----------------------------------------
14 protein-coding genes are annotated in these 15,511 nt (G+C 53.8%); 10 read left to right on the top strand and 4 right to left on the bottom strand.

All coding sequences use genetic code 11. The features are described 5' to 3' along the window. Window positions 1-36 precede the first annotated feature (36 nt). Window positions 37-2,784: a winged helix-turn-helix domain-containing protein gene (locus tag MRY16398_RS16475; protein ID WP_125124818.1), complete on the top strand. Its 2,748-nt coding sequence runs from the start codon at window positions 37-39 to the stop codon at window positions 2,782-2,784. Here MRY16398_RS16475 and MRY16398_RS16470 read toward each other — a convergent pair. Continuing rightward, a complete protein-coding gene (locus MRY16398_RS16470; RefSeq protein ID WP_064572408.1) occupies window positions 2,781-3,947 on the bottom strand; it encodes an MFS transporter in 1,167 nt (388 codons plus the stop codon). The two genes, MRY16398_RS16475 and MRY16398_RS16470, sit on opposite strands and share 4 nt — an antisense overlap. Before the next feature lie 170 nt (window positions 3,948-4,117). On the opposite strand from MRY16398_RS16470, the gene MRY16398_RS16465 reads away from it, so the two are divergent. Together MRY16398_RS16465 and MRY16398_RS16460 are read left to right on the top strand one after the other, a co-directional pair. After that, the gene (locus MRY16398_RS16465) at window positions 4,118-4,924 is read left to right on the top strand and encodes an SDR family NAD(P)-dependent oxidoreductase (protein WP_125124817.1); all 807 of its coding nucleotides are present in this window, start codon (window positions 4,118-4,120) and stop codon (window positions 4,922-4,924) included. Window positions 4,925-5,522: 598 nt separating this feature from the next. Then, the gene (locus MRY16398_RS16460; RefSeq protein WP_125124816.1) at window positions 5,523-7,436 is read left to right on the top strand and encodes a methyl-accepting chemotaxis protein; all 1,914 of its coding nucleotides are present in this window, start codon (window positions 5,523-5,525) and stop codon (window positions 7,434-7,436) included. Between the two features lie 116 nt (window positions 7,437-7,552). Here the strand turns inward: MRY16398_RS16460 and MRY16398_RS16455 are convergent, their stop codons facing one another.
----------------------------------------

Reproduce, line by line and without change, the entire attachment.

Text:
14 protein-coding genes are annotated in these 15,511 nt (G+C 53.8%); 10 read left to right on the top strand and 4 right to left on the bottom strand.

All coding sequences use genetic code 11. The features are described 5' to 3' along the window. Window positions 1-36 precede the first annotated feature (36 nt). Window positions 37-2,784: a winged helix-turn-helix domain-containing protein gene (locus tag MRY16398_RS16475; protein ID WP_125124818.1), complete on the top strand. Its 2,748-nt coding sequence runs from the start codon at window positions 37-39 to the stop codon at window positions 2,782-2,784. Here MRY16398_RS16475 and MRY16398_RS16470 read toward each other — a convergent pair. Continuing rightward, a complete protein-coding gene (locus MRY16398_RS16470; RefSeq protein ID WP_064572408.1) occupies window positions 2,781-3,947 on the bottom strand; it encodes an MFS transporter in 1,167 nt (388 codons plus the stop codon). The two genes, MRY16398_RS16475 and MRY16398_RS16470, sit on opposite strands and share 4 nt — an antisense overlap. Before the next feature lie 170 nt (window positions 3,948-4,117). On the opposite strand from MRY16398_RS16470, the gene MRY16398_RS16465 reads away from it, so the two are divergent. Together MRY16398_RS16465 and MRY16398_RS16460 are read left to right on the top strand one after the other, a co-directional pair. After that, the gene (locus MRY16398_RS16465) at window positions 4,118-4,924 is read left to right on the top strand and encodes an SDR family NAD(P)-dependent oxidoreductase (protein WP_125124817.1); all 807 of its coding nucleotides are present in this window, start codon (window positions 4,118-4,120) and stop codon (window positions 4,922-4,924) included. Window positions 4,925-5,522: 598 nt separating this feature from the next. Then, the gene (locus MRY16398_RS16460; RefSeq protein WP_125124816.1) at window positions 5,523-7,436 is read left to right on the top strand and encodes a methyl-accepting chemotaxis protein; all 1,914 of its coding nucleotides are present in this window, start codon (window positions 5,523-5,525) and stop codon (window positions 7,434-7,436) included. Between the two features lie 116 nt (window positions 7,437-7,552). Here the strand turns inward: MRY16398_RS16460 and MRY16398_RS16455 are convergent, their stop codons facing one another.